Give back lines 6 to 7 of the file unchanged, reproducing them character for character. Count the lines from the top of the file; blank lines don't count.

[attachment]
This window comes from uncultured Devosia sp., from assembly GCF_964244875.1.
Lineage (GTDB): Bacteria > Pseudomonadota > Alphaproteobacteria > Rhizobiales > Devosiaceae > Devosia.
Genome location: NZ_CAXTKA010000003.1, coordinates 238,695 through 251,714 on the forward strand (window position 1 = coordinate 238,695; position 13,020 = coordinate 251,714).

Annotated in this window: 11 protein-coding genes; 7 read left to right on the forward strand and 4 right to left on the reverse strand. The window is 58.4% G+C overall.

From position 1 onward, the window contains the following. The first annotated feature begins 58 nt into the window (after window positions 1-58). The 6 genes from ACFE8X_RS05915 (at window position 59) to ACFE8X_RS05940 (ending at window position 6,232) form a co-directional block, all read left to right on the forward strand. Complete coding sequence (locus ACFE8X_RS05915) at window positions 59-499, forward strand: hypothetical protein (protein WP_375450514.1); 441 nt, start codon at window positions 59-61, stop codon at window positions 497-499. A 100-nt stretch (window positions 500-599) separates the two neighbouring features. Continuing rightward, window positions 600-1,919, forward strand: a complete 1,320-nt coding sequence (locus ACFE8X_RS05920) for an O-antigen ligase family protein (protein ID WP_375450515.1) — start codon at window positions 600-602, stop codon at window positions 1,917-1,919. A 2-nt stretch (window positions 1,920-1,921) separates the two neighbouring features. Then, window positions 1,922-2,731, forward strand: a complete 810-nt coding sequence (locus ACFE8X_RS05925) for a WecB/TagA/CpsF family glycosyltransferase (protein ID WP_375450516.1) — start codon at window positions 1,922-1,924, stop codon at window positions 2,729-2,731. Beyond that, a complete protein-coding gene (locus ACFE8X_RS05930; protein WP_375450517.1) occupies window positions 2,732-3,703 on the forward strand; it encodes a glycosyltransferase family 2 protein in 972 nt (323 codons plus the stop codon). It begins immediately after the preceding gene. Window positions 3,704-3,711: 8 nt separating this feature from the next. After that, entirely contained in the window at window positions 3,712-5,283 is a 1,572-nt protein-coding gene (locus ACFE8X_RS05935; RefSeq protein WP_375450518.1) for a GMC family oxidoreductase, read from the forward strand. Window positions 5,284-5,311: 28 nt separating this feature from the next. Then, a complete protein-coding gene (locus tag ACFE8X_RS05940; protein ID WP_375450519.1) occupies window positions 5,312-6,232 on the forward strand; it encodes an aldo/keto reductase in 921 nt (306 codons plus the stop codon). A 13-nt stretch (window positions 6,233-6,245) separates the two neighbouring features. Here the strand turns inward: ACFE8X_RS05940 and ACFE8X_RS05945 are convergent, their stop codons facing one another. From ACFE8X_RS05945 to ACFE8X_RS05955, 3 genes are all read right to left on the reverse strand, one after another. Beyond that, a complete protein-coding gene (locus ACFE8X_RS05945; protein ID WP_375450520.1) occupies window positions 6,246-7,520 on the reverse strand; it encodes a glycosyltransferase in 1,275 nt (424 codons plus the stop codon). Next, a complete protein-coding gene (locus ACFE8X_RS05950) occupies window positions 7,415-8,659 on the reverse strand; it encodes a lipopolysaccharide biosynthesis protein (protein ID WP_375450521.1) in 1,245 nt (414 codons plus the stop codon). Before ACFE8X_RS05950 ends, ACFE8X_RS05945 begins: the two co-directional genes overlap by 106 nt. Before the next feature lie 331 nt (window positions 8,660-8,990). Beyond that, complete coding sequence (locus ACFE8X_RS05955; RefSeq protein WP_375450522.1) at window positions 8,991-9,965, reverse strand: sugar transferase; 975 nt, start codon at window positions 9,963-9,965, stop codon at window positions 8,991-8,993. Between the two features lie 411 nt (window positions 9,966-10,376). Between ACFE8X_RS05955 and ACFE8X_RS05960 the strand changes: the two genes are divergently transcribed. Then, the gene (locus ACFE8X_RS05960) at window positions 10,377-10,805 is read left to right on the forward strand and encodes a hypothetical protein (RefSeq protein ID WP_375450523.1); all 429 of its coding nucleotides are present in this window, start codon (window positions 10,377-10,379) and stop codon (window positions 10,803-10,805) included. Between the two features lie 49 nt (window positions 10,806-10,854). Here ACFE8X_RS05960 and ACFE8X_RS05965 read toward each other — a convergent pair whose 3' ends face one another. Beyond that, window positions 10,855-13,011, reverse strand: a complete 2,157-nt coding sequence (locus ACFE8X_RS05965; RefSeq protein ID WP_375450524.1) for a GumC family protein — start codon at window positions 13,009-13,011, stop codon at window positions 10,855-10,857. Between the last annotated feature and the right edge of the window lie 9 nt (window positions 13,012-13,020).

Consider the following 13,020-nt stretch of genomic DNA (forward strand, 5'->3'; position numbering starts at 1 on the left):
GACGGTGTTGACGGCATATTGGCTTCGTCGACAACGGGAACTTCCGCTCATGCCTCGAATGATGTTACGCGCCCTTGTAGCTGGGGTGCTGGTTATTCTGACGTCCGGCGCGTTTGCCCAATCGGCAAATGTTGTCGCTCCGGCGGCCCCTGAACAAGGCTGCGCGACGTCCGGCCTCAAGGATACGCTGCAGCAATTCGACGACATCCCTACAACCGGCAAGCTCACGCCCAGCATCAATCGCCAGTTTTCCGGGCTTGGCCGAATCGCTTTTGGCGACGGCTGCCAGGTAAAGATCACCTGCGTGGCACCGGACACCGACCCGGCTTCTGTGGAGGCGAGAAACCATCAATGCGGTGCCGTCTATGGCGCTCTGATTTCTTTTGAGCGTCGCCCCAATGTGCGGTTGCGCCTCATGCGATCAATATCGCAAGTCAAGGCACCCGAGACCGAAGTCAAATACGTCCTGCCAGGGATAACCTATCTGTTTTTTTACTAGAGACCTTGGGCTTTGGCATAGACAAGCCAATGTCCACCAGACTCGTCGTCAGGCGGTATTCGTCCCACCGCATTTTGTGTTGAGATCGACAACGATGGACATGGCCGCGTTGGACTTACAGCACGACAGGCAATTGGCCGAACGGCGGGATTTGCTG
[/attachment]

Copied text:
Consider the following 13,020-nt stretch of genomic DNA (forward strand, 5'->3'; position numbering starts at 1 on the left):
GACGGTGTTGACGGCATATTGGCTTCGTCGACAACGGGAACTTCCGCTCATGCCTCGAATGATGTTACGCGCCCTTGTAGCTGGGGTGCTGGTTATTCTGACGTCCGGCGCGTTTGCCCAATCGGCAAATGTTGTCGCTCCGGCGGCCCCTGAACAAGGCTGCGCGACGTCCGGCCTCAAGGATACGCTGCAGCAATTCGACGACATCCCTACAACCGGCAAGCTCACGCCCAGCATCAATCGCCAGTTTTCCGGGCTTGGCCGAATCGCTTTTGGCGACGGCTGCCAGGTAAAGATCACCTGCGTGGCACCGGACACCGACCCGGCTTCTGTGGAGGCGAGAAACCATCAATGCGGTGCCGTCTATGGCGCTCTGATTTCTTTTGAGCGTCGCCCCAATGTGCGGTTGCGCCTCATGCGATCAATATCGCAAGTCAAGGCACCCGAGACCGAAGTCAAATACGTCCTGCCAGGGATAACCTATCTGTTTTTTTACTAGAGACCTTGGGCTTTGGCATAGACAAGCCAATGTCCACCAGACTCGTCGTCAGGCGGTATTCGTCCCACCGCATTTTGTGTTGAGATCGACAACGATGGACATGGCCGCGTTGGACTTACAGCACGACAGGCAATTGGCCGAACGGCGGGATTTGCTG